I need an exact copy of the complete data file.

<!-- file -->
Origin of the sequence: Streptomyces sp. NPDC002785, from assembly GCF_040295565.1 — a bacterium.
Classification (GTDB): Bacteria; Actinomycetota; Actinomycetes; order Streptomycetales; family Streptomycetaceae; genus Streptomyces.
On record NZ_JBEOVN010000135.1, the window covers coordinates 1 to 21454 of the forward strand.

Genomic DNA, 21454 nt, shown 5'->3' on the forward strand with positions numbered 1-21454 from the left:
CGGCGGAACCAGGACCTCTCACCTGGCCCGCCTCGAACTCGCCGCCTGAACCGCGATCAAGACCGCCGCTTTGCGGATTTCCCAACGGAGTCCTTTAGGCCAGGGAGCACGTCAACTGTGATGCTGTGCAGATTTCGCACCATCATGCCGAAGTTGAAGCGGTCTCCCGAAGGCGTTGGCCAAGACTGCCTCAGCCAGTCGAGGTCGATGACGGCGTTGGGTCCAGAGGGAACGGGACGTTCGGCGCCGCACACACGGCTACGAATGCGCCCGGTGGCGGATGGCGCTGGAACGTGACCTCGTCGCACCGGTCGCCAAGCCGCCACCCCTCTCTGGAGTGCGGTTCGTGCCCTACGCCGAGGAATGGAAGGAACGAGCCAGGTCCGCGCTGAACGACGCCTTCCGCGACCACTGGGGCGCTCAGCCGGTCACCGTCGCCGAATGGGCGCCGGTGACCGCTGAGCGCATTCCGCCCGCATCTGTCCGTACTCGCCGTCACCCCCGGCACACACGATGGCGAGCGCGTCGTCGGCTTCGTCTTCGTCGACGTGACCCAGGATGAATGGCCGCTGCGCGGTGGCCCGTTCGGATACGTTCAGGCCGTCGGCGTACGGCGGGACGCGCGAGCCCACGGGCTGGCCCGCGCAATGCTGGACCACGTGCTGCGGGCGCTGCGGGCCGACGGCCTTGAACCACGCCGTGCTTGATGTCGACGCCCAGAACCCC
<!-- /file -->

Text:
Origin of the sequence: Streptomyces sp. NPDC002785, from assembly GCF_040295565.1 — a bacterium.
Classification (GTDB): Bacteria; Actinomycetota; Actinomycetes; order Streptomycetales; family Streptomycetaceae; genus Streptomyces.
On record NZ_JBEOVN010000135.1, the window covers coordinates 1 to 21454 of the forward strand.

Genomic DNA, 21454 nt, shown 5'->3' on the forward strand with positions numbered 1-21454 from the left:
CGGCGGAACCAGGACCTCTCACCTGGCCCGCCTCGAACTCGCCGCCTGAACCGCGATCAAGACCGCCGCTTTGCGGATTTCCCAACGGAGTCCTTTAGGCCAGGGAGCACGTCAACTGTGATGCTGTGCAGATTTCGCACCATCATGCCGAAGTTGAAGCGGTCTCCCGAAGGCGTTGGCCAAGACTGCCTCAGCCAGTCGAGGTCGATGACGGCGTTGGGTCCAGAGGGAACGGGACGTTCGGCGCCGCACACACGGCTACGAATGCGCCCGGTGGCGGATGGCGCTGGAACGTGACCTCGTCGCACCGGTCGCCAAGCCGCCACCCCTCTCTGGAGTGCGGTTCGTGCCCTACGCCGAGGAATGGAAGGAACGAGCCAGGTCCGCGCTGAACGACGCCTTCCGCGACCACTGGGGCGCTCAGCCGGTCACCGTCGCCGAATGGGCGCCGGTGACCGCTGAGCGCATTCCGCCCGCATCTGTCCGTACTCGCCGTCACCCCCGGCACACACGATGGCGAGCGCGTCGTCGGCTTCGTCTTCGTCGACGTGACCCAGGATGAATGGCCGCTGCGCGGTGGCCCGTTCGGATACGTTCAGGCCGTCGGCGTACGGCGGGACGCGCGAGCCCACGGGCTGGCCCGCGCAATGCTGGACCACGTGCTGCGGGCGCTGCGGGCCGACGGCCTTGAACCACGCCGTGCTTGATGTCGACGCCCAGAACCCC